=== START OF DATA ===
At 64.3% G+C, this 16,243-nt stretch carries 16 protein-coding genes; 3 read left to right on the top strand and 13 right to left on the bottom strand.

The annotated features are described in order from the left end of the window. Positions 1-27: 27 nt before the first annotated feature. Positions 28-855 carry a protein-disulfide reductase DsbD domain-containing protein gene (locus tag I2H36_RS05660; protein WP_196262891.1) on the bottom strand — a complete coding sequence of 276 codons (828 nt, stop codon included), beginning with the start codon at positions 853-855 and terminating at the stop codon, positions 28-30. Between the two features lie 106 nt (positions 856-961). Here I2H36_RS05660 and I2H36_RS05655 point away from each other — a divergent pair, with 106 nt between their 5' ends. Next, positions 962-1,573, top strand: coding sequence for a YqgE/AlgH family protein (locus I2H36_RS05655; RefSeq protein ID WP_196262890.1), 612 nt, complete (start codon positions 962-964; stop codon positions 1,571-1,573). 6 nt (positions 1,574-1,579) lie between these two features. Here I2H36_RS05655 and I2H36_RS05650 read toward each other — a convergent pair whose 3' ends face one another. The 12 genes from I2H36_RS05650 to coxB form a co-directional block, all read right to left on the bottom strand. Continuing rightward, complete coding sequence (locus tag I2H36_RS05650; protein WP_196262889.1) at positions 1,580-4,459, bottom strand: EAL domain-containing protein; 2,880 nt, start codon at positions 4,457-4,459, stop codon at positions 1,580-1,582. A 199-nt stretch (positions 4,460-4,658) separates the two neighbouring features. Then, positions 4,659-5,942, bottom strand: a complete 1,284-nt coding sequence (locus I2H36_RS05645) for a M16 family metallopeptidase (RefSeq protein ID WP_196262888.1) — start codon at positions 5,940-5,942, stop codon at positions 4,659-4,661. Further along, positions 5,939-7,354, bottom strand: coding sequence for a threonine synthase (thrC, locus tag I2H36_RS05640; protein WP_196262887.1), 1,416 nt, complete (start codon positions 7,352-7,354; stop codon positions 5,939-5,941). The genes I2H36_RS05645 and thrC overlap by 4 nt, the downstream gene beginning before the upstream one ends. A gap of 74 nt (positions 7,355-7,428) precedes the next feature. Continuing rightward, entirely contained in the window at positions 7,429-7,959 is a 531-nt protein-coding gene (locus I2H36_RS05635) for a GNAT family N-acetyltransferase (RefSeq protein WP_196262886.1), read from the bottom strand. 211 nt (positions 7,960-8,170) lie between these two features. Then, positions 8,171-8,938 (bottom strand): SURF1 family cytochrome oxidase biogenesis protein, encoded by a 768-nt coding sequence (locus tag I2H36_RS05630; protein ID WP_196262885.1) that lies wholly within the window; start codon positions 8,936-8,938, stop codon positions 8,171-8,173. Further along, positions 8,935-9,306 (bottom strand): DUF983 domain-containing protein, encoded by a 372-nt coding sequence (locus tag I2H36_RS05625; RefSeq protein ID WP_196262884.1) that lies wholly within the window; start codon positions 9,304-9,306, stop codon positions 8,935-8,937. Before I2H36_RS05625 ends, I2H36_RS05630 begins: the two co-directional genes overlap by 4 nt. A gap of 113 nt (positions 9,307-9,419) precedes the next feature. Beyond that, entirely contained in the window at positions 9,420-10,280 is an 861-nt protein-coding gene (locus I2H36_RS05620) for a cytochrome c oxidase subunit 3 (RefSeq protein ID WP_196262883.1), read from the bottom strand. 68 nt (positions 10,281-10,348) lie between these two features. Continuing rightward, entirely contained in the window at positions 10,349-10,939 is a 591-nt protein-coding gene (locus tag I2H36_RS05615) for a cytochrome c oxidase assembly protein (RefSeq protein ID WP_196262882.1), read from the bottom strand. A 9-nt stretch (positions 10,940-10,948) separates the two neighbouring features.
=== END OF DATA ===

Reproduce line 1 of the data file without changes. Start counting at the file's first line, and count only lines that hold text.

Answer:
At 64.3% G+C, this 16,243-nt stretch carries 16 protein-coding genes; 3 read left to right on the top strand and 13 right to left on the bottom strand.